Financial Guide

How to save money (and be more green) at home

Your guide to how being a more sustainability-minded homeowner could help you save money, according to financial coach and money expert Bola Sol.

Bola Sol

Financial Wellness Coach

Money expert and author Bola is passionate about building financial confidence in everyone (but especially women). Having created the financial blog Refined Currency in 2015, she's also the founder of Rich Girl Chronicles, a virtual digital membership program that is about discussing money and wellbeing. She is a co-host of The Last Three Digits money podcast, host of web series The Bola Sol show and has written How To Save It: Fix Your Finances published by Merky Books.

As someone who was previously a renter and is now a first-time buyer, I’m constantly thinking of ways to improve my home energy efficiency and live more sustainably in the hopes of staying afloat financially. The little changes in our home that help the environment can help our pocket too. So many of my clients are coming to me, wanting to take control of their finances before everyday prices start to rise beyond their control. To help you stay ahead of the curve too, I’ve listed below some of the guidelines I’ve shared with them to navigate the cost-of-living crisis while living more sustainably at home. After all, irrespective of your housing situation, we’re all collectively feeling the pinch.

1. Take ownership of understanding the wider context

It’s vital that we take ownership of our financial situation, not only as a result of the current times, but also for the future and to keep ourselves in alignment with good habits. “We can’t grow through what we don’t go through” is something I’ve told myself many times when I’ve been budgeting and learning to take accountability for my financial blips. One of the most important ways to save money (and energy!) at home is to understand your energy bill breakdown. After all, we can only reduce our energy use and start saving once we know how much we’re spending and if we’re paying the right amount. Read it and if something looks out of place, take ownership and challenge it. Take meter readings if you can and call your provider to ask exactly how much these changes are going to cost. Then challenge that number and ask if there’s assistance like grants available to you. Taking ownership doesn’t mean that there isn’t room to negotiate or clarify the prices we pay for services. The Energy Saving Trust1 has some great information to help you understand your energy bill breakdown further.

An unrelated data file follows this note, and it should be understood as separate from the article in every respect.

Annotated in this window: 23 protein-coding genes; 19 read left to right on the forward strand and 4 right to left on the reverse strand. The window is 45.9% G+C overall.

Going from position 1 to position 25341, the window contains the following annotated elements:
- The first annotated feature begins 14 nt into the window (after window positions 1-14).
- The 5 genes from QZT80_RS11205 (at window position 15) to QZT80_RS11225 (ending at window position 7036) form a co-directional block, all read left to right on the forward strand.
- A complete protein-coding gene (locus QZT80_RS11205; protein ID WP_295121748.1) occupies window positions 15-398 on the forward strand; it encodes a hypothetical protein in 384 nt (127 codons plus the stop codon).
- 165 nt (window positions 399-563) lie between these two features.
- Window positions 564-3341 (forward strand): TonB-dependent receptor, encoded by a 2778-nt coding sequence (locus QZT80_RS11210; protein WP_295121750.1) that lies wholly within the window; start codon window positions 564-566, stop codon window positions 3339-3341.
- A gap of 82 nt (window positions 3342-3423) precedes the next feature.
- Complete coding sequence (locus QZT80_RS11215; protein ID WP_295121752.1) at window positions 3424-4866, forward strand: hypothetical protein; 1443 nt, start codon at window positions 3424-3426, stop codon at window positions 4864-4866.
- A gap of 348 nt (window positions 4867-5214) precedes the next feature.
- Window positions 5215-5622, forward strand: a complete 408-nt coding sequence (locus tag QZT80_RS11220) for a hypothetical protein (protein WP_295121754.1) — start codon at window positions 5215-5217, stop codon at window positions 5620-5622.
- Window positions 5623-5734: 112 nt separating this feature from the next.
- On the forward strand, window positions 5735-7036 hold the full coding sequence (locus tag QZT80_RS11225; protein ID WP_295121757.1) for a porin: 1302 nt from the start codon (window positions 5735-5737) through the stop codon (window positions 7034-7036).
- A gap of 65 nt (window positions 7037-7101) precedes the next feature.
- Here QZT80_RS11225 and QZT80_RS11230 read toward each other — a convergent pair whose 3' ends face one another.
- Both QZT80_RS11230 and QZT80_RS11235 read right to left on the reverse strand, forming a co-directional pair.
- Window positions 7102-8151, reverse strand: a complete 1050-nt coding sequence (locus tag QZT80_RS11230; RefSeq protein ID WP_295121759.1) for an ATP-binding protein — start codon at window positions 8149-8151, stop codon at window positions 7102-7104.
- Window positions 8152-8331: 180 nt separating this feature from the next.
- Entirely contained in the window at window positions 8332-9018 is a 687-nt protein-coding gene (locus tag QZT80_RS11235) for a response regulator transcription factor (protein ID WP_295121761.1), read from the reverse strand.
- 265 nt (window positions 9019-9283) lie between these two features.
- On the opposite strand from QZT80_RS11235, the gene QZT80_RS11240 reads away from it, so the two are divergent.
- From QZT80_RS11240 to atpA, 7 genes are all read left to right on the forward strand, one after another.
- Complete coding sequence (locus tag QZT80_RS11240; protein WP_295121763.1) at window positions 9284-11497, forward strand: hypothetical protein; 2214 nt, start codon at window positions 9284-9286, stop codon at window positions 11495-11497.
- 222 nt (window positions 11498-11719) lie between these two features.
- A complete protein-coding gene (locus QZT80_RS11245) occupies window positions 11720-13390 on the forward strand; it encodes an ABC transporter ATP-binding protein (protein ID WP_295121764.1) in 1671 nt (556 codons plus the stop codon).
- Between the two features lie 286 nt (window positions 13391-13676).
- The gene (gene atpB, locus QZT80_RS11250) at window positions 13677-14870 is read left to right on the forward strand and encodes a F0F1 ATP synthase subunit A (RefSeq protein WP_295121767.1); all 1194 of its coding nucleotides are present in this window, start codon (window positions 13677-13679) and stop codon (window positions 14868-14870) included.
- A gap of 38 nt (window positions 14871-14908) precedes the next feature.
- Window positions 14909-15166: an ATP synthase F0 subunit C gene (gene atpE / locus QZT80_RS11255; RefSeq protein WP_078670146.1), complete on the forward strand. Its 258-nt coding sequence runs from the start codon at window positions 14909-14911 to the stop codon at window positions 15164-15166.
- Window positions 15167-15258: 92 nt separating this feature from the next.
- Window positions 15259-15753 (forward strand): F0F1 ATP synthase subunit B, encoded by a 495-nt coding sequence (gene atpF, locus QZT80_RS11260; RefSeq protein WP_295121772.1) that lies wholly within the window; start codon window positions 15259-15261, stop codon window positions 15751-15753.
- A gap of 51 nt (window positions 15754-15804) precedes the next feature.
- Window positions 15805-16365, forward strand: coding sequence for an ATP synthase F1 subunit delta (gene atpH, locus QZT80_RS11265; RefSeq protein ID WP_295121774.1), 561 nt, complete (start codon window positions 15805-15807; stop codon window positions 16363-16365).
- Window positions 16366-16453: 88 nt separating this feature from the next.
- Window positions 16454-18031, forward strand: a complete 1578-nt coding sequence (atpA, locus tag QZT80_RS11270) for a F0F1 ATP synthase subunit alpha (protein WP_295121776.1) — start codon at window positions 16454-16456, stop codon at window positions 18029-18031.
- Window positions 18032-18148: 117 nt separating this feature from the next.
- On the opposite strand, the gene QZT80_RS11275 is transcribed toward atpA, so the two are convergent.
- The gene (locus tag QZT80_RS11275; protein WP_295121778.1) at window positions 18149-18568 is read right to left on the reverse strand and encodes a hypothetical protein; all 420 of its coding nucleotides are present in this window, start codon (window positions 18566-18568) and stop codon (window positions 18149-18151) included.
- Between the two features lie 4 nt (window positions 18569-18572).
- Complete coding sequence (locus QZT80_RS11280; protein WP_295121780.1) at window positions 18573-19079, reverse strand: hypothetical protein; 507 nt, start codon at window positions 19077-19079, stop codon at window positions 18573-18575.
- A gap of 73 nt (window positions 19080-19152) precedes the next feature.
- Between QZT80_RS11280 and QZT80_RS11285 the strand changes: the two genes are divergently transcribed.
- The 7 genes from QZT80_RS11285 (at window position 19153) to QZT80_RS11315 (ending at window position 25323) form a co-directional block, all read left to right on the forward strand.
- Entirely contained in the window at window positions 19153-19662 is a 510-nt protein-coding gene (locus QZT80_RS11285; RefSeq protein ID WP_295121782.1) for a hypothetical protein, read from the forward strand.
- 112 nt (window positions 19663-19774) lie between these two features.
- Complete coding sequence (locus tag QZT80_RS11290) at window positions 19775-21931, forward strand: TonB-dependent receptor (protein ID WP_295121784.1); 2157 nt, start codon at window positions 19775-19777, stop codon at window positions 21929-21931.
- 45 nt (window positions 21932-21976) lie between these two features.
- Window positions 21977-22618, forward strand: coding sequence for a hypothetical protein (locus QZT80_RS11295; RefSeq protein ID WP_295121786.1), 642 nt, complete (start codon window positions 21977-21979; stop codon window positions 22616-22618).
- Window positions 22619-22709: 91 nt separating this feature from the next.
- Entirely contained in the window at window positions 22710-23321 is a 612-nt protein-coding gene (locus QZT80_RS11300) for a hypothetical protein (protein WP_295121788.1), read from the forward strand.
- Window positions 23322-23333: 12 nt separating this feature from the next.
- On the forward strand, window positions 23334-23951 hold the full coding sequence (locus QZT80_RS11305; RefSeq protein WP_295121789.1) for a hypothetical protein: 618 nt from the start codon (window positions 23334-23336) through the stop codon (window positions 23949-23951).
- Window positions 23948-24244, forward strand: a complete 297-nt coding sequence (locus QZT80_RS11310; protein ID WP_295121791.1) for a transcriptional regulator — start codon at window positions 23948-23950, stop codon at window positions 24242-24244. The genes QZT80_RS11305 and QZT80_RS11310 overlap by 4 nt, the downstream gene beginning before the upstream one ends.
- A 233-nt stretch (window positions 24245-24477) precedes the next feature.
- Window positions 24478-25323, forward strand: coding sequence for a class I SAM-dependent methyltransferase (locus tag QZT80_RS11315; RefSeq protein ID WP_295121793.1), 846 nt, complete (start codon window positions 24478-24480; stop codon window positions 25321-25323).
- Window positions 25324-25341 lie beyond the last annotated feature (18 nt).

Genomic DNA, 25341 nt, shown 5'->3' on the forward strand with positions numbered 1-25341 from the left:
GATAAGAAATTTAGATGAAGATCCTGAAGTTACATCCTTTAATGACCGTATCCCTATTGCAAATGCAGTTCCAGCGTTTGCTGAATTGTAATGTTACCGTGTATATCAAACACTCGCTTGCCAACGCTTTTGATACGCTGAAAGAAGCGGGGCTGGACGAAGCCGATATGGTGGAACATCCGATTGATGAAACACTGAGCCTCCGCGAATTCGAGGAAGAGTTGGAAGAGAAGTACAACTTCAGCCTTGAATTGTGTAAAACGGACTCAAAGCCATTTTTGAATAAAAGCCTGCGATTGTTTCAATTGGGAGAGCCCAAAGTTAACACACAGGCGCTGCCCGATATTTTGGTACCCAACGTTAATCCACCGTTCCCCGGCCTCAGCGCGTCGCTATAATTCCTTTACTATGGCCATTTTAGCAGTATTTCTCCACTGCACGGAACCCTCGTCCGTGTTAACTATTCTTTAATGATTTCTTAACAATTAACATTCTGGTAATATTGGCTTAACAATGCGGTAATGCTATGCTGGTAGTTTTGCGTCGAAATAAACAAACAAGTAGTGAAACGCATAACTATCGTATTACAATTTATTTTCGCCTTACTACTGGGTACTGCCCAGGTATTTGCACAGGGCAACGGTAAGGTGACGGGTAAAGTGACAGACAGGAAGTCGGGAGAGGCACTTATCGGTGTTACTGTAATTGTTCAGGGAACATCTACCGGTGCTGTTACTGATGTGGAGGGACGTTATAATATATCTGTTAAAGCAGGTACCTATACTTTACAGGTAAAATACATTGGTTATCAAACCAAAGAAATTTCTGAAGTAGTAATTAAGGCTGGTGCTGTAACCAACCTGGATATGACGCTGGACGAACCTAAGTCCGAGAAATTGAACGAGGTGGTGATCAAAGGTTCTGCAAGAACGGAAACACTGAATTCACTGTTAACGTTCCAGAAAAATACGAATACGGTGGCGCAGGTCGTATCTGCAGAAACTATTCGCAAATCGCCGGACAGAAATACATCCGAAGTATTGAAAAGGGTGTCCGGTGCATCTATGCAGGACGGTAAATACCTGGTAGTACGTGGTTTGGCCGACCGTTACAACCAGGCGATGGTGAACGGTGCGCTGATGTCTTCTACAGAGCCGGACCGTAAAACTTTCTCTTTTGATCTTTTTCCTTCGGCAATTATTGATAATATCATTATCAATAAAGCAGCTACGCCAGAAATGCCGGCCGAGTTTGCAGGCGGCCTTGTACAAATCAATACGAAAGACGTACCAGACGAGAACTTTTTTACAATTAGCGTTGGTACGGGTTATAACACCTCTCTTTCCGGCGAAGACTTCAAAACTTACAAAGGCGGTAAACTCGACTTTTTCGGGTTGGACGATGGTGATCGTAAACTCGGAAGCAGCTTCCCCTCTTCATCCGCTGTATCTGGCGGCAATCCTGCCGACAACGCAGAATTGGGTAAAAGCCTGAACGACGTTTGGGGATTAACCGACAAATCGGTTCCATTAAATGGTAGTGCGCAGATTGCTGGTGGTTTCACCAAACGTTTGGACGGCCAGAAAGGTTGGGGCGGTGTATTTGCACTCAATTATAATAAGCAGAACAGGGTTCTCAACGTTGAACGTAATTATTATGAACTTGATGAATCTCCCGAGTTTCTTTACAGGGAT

2. Get ready to adopt new habits

The cheeky thing about life is that change is constant. Right now, all our lives are changing financially and it means we’re going to have to roll up our sleeves and adopt new habits such as checking our energy meters more often, comparing bills month by month and talking to everyone in the household to ensure we’re all on the same page when it comes to saving energy. Often we leave many appliances on standby. I know I’ve been guilty of doing this myself. At my best friend's house every plug is turned off when it isn’t in use, so now I’ve adopted the same habit. From the kettle (my most-used appliance as I love tea) to the toaster and my phone charger, the list goes on. Of course, we shouldn’t forget the TV. Just make sure you know whether switching off affects any of your recorded shows. And according to Energy Saving Trust, you can save around £55 a year by remembering to switch your appliances off standby,2 although this figure will differ across households.